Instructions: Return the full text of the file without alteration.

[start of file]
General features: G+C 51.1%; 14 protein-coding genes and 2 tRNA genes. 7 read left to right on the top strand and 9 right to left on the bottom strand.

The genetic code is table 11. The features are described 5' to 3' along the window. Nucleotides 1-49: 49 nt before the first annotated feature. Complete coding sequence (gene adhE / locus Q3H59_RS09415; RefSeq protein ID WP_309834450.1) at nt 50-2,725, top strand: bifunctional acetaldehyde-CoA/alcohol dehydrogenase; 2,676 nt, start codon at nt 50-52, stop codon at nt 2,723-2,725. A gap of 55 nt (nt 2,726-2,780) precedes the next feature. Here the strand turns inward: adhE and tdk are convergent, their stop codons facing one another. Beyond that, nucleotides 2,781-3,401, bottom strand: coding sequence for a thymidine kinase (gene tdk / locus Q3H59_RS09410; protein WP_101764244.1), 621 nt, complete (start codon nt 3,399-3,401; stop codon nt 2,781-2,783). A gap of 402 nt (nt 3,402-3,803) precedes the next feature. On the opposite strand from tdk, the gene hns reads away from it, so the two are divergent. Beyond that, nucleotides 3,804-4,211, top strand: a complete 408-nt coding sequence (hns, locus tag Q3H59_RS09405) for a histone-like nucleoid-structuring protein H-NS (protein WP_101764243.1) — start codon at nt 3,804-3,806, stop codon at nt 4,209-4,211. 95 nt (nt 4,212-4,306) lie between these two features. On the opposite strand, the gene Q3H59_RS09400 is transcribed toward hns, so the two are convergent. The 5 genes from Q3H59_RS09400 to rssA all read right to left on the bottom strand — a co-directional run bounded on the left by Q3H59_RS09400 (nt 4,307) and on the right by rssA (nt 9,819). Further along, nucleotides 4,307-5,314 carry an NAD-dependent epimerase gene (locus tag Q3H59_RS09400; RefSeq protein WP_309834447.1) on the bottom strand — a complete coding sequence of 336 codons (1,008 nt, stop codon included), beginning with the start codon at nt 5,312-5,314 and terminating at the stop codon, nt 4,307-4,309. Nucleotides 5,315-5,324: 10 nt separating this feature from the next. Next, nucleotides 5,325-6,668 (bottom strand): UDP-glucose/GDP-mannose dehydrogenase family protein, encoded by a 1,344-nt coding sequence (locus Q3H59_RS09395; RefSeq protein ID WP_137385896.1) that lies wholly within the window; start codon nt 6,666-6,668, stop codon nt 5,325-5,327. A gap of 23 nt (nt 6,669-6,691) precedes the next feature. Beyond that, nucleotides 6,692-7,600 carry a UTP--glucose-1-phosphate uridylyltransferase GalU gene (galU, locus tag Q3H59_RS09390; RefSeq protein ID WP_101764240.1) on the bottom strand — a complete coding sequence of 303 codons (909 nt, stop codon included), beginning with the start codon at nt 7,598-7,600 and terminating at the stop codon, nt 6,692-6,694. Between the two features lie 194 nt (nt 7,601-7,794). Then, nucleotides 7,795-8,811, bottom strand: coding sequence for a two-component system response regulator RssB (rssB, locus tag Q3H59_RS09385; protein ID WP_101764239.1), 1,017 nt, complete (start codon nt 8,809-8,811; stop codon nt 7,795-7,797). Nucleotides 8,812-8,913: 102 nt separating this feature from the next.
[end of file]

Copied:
General features: G+C 51.1%; 14 protein-coding genes and 2 tRNA genes. 7 read left to right on the top strand and 9 right to left on the bottom strand.

The genetic code is table 11. The features are described 5' to 3' along the window. Nucleotides 1-49: 49 nt before the first annotated feature. Complete coding sequence (gene adhE / locus Q3H59_RS09415; RefSeq protein ID WP_309834450.1) at nt 50-2,725, top strand: bifunctional acetaldehyde-CoA/alcohol dehydrogenase; 2,676 nt, start codon at nt 50-52, stop codon at nt 2,723-2,725. A gap of 55 nt (nt 2,726-2,780) precedes the next feature. Here the strand turns inward: adhE and tdk are convergent, their stop codons facing one another. Beyond that, nucleotides 2,781-3,401, bottom strand: coding sequence for a thymidine kinase (gene tdk / locus Q3H59_RS09410; protein WP_101764244.1), 621 nt, complete (start codon nt 3,399-3,401; stop codon nt 2,781-2,783). A gap of 402 nt (nt 3,402-3,803) precedes the next feature. On the opposite strand from tdk, the gene hns reads away from it, so the two are divergent. Beyond that, nucleotides 3,804-4,211, top strand: a complete 408-nt coding sequence (hns, locus tag Q3H59_RS09405) for a histone-like nucleoid-structuring protein H-NS (protein WP_101764243.1) — start codon at nt 3,804-3,806, stop codon at nt 4,209-4,211. 95 nt (nt 4,212-4,306) lie between these two features. On the opposite strand, the gene Q3H59_RS09400 is transcribed toward hns, so the two are convergent. The 5 genes from Q3H59_RS09400 to rssA all read right to left on the bottom strand — a co-directional run bounded on the left by Q3H59_RS09400 (nt 4,307) and on the right by rssA (nt 9,819). Further along, nucleotides 4,307-5,314 carry an NAD-dependent epimerase gene (locus tag Q3H59_RS09400; RefSeq protein WP_309834447.1) on the bottom strand — a complete coding sequence of 336 codons (1,008 nt, stop codon included), beginning with the start codon at nt 5,312-5,314 and terminating at the stop codon, nt 4,307-4,309. Nucleotides 5,315-5,324: 10 nt separating this feature from the next. Next, nucleotides 5,325-6,668 (bottom strand): UDP-glucose/GDP-mannose dehydrogenase family protein, encoded by a 1,344-nt coding sequence (locus Q3H59_RS09395; RefSeq protein ID WP_137385896.1) that lies wholly within the window; start codon nt 6,666-6,668, stop codon nt 5,325-5,327. A gap of 23 nt (nt 6,669-6,691) precedes the next feature. Beyond that, nucleotides 6,692-7,600 carry a UTP--glucose-1-phosphate uridylyltransferase GalU gene (galU, locus tag Q3H59_RS09390; RefSeq protein ID WP_101764240.1) on the bottom strand — a complete coding sequence of 303 codons (909 nt, stop codon included), beginning with the start codon at nt 7,598-7,600 and terminating at the stop codon, nt 6,692-6,694. Between the two features lie 194 nt (nt 7,601-7,794). Then, nucleotides 7,795-8,811, bottom strand: coding sequence for a two-component system response regulator RssB (rssB, locus tag Q3H59_RS09385; protein ID WP_101764239.1), 1,017 nt, complete (start codon nt 8,809-8,811; stop codon nt 7,795-7,797). Nucleotides 8,812-8,913: 102 nt separating this feature from the next.